How to Value Common Stock given Required ROI (Return on Investment) and Dividends
Shares of common stock are more difficult to value than say a bond payable because of three inherent reasons:
Deriving the Common Stock Valuation Formula Having said this, how can we value common stocks and discount them for the present values? Imagine that you buy a share of common stock today and plan to sell the stock in one year. From insider knowledge, you know that the stock will be worth $80 in one year. You also think that the stock will pay $8 per share dividend at the end of the year. If you require a 15% return on your investment, what is the most you would pay for this stock as of now? In other words, what is the present value of the $8 dividend along with the $80 ending value of the stock at 15% required rate of return? Here’s how to calculate this:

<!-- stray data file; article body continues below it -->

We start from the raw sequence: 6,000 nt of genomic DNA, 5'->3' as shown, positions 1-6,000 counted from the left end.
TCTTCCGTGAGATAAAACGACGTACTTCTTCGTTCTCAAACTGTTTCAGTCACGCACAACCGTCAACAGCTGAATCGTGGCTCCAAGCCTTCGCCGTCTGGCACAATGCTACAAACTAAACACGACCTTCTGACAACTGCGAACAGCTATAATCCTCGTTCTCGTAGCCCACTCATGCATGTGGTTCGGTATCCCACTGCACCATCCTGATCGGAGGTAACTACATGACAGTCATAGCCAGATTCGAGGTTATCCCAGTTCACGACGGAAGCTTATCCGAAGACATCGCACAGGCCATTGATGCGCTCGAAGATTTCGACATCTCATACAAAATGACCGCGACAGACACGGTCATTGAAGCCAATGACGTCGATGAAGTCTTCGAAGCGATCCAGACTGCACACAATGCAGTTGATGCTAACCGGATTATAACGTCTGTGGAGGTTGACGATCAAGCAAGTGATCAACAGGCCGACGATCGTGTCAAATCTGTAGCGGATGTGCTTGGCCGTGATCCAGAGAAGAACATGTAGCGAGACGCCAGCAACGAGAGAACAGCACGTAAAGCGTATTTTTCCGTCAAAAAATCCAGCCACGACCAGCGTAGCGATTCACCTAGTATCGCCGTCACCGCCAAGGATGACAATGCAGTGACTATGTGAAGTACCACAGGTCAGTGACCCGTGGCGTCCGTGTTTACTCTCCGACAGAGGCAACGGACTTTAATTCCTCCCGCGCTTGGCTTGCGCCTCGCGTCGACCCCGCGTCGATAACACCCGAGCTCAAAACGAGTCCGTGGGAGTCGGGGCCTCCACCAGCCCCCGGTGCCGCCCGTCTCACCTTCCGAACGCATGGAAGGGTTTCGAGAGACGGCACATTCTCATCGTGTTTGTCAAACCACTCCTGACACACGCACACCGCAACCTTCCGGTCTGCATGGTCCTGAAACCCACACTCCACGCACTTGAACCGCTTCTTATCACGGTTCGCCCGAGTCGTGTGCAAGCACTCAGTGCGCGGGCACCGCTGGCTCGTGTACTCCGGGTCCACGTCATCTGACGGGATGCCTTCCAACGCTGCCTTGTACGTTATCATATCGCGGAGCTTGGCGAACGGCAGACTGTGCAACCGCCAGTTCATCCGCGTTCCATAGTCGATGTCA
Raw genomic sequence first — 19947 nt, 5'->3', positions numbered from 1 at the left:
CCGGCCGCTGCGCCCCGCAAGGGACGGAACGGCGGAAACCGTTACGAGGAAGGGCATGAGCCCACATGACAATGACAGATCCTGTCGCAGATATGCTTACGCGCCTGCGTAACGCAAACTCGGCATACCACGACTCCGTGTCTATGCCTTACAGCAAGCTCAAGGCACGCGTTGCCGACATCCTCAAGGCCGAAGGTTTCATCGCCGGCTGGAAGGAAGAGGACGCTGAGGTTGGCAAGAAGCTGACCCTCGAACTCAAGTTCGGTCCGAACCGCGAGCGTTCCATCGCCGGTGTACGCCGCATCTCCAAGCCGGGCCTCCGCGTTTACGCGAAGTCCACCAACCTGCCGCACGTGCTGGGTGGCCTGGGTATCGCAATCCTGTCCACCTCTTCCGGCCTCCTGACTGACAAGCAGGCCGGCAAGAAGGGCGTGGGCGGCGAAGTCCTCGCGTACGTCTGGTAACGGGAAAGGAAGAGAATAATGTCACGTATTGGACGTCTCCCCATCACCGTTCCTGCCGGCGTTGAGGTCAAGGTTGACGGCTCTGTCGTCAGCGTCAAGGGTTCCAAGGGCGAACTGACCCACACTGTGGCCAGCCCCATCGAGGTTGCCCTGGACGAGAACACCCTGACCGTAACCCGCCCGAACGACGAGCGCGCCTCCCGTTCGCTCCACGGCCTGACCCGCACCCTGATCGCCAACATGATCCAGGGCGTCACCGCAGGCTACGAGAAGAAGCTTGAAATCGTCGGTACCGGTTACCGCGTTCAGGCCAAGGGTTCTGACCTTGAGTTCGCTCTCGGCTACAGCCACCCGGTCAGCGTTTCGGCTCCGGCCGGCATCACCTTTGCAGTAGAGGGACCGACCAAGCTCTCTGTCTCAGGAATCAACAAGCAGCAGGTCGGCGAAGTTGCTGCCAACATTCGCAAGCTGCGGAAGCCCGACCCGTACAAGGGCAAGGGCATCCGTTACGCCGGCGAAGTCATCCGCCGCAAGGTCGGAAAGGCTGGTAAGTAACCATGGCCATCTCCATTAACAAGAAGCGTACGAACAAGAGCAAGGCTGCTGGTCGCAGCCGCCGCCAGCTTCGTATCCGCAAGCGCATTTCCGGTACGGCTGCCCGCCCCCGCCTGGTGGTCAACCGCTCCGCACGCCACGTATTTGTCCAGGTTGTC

Therefore, the perceived present value of this investment will be $76.52 today. This formula can be put in more explicit terms as follows:
Where:
Example 2 From a report on a popular financial blog, you know that a stock will pay $12 per share dividend at the end of 2009 and will be worth about $105 on December 31st, 2009. If you require a 20% return on your investment, what is the present value of this stock that you would be willing to pay?
Therefore, we know from this that a stock that will be worth $105 and will pay $12 dividend at the end of the year is presently valued at $97.50 at a discount rate of 20%.

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